Jerry Johnson – Listen To That Howlin’ Wind | Album Review

jerryjohnsoncdJerry Johnson – Listen To That Howlin’ Wind


9 songs – 40 minutes

Burlington, TX-based Jerry Johnson is an impressive guitarist/singer/songwriter with an ear for a wry lyric and a melodic guitar lick. His new album, Listen To That Howlin’ Wind, is an excellent introduction to his eclectic talents.

From the opening track, “Eco Friendly”, with its tremolo’ed, Hendrixian rhythm guitar and ribald lyrics (“There’s a drought, no sign of rain. We need to save some water to ease this pain. We all gotta do something to help. So don’t make me shower all by myself”) to the lonesome echoes of the Resonator instrumental that closes the album (“For Everr(ett)”), Johnson displays great facility on both electric and acoustic guitars, ably supported by Steve Negus on drums and Garvey Crescent on bass, as he essays a range of styles, all deeply routed in the blues, with large dollops of rock, r’n’b and funk mixed in with a hint of country.

Johnson wrote all nine songs on the album, as well as playing lead and rhythm guitars and singing. “Mystic Meera”, “The Sounding Of The Gate Swinging Shut” and “For Ever(ett)” are all instrumentals featuring Johnson finger-picking a solitary acoustic or Resonator guitar. By contrast, the other instrumental track, “Screechin’ Wheels” is a mid-paced funk-blues with bass string bends and violin-like volume swells that recall Roy Buchanan’s “Slow Changes” before Johnson launches into a wah-wah solo that nods to Hendrix. “Through These Eyes” is a slow blues with a spoken vocal that comments on the inherent subjectivity of life. “Walk With Me” displays a hint of country in the major scale soloing and the bass vocals that are reminiscent of Johnny Cash.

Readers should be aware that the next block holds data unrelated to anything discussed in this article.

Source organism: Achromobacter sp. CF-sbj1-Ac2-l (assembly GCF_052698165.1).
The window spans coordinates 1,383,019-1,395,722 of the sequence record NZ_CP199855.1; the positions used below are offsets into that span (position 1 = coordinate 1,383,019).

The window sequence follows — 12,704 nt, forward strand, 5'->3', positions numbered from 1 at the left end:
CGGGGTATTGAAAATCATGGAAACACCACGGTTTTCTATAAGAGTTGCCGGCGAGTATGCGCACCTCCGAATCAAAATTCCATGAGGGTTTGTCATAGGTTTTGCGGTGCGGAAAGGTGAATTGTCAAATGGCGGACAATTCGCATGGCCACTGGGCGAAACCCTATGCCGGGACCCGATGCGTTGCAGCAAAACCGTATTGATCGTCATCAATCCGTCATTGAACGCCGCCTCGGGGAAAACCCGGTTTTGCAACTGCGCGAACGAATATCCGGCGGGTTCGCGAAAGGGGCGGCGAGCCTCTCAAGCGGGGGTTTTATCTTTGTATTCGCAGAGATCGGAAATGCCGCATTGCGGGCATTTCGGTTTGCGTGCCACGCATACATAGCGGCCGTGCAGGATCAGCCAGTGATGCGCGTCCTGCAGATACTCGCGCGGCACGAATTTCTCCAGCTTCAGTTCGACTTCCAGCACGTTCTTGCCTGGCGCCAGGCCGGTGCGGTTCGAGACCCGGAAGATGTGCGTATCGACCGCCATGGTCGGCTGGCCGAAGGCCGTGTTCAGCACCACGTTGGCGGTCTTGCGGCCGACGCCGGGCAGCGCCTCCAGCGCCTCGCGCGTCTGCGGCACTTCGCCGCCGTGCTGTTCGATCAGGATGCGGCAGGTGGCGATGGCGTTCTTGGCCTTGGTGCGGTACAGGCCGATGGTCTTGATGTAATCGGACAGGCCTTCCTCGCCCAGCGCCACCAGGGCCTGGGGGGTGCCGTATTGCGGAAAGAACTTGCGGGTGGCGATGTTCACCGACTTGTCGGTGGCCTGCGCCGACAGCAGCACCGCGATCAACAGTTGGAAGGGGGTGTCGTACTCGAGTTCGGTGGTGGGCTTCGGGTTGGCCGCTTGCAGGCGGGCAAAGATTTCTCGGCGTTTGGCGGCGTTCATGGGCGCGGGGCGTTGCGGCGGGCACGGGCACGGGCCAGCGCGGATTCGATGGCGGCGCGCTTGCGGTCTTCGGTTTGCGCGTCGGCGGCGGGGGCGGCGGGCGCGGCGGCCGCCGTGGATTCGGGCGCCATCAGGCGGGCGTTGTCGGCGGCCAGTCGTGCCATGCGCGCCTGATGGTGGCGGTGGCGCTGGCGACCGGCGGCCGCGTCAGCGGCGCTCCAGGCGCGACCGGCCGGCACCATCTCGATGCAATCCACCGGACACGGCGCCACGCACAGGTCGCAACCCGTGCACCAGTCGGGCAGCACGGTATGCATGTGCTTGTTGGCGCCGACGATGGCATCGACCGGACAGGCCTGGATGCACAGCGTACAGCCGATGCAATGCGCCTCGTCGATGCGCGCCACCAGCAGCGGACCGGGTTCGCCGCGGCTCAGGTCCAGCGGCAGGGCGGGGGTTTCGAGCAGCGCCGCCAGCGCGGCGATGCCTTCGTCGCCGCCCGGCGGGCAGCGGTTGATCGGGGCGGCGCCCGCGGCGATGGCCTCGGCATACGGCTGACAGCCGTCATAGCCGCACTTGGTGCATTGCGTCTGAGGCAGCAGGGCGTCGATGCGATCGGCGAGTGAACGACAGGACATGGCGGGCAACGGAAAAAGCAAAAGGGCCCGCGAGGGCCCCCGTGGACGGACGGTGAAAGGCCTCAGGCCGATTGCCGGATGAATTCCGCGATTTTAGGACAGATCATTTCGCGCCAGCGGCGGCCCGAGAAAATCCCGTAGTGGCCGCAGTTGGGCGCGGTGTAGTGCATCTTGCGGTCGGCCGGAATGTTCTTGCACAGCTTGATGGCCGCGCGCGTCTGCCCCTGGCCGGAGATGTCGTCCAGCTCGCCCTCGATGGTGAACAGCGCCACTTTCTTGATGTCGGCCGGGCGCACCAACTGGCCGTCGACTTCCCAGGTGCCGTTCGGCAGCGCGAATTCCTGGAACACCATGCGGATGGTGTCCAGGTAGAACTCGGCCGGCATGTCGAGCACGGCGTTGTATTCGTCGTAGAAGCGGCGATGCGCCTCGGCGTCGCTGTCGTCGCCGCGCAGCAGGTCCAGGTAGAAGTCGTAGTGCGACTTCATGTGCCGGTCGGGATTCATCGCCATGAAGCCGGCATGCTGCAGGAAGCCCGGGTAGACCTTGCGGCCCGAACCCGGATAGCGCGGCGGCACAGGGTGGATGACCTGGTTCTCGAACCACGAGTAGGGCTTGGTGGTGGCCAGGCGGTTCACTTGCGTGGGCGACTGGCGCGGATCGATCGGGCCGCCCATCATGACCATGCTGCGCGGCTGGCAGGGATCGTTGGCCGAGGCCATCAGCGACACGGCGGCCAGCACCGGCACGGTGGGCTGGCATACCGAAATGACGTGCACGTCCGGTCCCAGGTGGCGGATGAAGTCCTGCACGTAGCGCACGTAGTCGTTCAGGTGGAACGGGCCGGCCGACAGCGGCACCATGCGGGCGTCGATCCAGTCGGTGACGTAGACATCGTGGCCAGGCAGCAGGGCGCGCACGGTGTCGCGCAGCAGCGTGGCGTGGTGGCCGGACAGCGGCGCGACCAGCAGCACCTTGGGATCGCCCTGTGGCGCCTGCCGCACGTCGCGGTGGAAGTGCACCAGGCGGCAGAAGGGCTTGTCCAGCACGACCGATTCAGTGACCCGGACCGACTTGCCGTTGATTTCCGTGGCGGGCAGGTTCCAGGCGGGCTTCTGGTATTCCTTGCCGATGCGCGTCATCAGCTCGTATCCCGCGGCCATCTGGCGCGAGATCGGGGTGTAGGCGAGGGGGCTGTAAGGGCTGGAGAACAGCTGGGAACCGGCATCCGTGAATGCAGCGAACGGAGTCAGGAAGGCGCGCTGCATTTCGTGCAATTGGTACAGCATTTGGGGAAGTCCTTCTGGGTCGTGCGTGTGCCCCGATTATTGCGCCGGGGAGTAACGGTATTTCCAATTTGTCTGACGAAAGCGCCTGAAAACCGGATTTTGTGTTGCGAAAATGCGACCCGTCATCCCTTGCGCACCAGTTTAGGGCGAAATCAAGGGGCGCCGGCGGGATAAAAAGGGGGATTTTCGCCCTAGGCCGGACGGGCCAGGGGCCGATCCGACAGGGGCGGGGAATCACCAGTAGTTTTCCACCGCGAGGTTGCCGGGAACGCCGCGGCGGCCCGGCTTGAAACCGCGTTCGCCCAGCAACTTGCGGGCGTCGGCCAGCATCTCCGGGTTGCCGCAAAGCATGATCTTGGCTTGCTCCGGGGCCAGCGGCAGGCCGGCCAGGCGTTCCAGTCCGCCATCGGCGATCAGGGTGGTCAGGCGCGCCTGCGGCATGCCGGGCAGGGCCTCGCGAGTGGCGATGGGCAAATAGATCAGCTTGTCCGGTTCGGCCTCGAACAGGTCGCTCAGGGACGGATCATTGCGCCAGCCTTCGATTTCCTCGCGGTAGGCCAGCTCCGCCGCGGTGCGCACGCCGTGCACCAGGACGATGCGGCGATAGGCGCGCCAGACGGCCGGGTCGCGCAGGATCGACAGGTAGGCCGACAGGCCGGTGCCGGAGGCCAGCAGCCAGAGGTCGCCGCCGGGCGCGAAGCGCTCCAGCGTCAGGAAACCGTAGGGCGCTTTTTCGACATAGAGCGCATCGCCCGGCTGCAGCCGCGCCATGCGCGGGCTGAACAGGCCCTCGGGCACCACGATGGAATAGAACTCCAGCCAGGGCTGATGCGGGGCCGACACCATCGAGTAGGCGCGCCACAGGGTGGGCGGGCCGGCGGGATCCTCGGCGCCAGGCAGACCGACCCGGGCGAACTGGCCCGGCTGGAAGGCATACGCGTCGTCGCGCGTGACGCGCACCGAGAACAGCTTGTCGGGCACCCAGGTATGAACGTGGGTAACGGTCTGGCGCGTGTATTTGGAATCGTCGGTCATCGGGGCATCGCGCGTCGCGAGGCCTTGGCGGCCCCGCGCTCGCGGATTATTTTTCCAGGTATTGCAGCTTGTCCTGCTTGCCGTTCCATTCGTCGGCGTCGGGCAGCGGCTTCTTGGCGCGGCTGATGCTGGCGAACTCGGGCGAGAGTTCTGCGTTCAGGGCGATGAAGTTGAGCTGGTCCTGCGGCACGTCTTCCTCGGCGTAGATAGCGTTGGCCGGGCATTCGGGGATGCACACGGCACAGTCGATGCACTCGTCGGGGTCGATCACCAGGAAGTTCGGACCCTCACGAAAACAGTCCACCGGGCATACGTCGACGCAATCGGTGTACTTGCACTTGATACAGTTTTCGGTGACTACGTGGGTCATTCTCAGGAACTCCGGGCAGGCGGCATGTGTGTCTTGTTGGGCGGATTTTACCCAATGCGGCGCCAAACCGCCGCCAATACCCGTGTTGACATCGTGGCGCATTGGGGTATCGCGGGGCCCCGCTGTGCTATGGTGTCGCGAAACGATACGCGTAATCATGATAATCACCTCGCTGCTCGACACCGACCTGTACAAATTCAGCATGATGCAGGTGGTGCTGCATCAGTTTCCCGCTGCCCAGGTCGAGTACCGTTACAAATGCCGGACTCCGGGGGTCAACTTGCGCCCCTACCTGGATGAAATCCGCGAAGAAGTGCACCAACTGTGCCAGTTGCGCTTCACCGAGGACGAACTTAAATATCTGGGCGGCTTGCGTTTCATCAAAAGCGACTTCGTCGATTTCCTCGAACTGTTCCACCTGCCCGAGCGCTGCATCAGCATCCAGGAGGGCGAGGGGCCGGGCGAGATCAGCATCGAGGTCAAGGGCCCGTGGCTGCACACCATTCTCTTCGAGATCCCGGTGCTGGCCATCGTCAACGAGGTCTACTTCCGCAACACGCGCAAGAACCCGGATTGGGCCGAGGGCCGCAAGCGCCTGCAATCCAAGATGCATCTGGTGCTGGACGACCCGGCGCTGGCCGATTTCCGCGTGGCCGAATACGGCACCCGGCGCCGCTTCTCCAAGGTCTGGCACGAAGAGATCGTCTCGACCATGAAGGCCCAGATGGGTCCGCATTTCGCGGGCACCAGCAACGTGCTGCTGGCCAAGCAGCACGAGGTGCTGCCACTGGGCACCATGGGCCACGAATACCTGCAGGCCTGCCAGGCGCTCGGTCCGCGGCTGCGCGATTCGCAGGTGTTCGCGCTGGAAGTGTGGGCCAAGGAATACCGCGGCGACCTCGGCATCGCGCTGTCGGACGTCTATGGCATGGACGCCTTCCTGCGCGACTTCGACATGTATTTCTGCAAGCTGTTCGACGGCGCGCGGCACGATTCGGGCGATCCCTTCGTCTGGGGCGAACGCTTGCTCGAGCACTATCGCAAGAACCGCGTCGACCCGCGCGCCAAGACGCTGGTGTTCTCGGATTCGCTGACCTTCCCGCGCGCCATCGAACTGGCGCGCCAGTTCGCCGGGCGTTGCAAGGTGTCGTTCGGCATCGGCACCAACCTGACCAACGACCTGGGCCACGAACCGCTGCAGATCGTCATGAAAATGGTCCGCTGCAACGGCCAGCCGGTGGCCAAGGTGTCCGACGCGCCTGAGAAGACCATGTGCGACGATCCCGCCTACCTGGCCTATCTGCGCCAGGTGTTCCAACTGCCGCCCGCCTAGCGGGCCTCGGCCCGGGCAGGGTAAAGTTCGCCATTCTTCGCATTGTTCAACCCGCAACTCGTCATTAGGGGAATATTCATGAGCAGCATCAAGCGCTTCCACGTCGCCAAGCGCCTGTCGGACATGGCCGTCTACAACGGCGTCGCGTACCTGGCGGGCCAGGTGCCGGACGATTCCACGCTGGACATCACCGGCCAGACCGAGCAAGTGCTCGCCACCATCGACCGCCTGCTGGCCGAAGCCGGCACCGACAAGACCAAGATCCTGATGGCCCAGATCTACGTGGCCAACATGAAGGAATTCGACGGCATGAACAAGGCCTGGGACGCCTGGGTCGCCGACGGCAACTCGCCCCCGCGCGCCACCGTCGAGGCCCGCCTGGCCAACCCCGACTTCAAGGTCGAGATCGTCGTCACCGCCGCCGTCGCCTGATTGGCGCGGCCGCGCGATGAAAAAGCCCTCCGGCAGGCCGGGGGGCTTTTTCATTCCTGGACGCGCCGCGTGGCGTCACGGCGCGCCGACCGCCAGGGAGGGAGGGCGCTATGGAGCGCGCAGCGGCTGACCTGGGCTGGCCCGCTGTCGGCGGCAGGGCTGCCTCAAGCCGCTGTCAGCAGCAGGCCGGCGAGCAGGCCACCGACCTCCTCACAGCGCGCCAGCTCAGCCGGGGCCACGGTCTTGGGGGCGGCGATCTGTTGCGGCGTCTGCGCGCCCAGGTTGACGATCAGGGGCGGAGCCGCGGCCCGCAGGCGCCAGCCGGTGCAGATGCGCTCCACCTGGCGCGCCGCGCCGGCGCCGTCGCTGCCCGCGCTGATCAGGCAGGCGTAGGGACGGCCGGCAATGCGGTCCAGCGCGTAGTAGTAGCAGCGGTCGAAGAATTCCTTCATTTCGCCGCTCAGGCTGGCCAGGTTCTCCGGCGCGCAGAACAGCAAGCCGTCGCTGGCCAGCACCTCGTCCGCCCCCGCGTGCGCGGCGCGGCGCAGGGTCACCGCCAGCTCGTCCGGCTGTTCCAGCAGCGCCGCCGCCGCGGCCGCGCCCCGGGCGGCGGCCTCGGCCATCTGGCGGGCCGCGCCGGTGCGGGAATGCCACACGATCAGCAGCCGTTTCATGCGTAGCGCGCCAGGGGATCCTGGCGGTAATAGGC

Johnson wears his Texas influences proudly, with the CD cover photo depicting him at dusk, holding a Firebird and leaning against a dilapidated stone building, with the Lone Star flag projected alongside him. He also nods to the State in his lyrics on the hilarious slow blues of “House in Texas” when he sings: “On Monday, I bought a house in Texas. On Tuesday, I bought a gun. On Wednesday, I shot a man in Texas. Every day now, I’m on the run.”

He also uses his sense of humor to raise serious issues, however. A long-time supporter of blood donation organisations, Johnson cleverly subverts the listener’s expectations on the funky blues of “Not My Type as he sings: “’You’re not my type’, she said to me. ‘Not your type? Well, we’ll see. Because if you ever have a need, it’s me you’ll be happy to see.’” He then explains: “Don’t be saying ‘oh no, not for me.’ Because I’m everyone’s type, you see?” Johnson’s own O negative blood type is relatively rare compared to other blood groups, but it also makes him a universal donor and the song is a sharp reminder of the importance of blood donation to hospitals and medical centers worldwide.

Although quite short in length, Listen To That Howin’ Wind is a very enjoyable release. It will particularly please fans of guitar-driven trios such as Jimi Hendrix, Johnny Winter and Walter Trout.

Please follow and like us: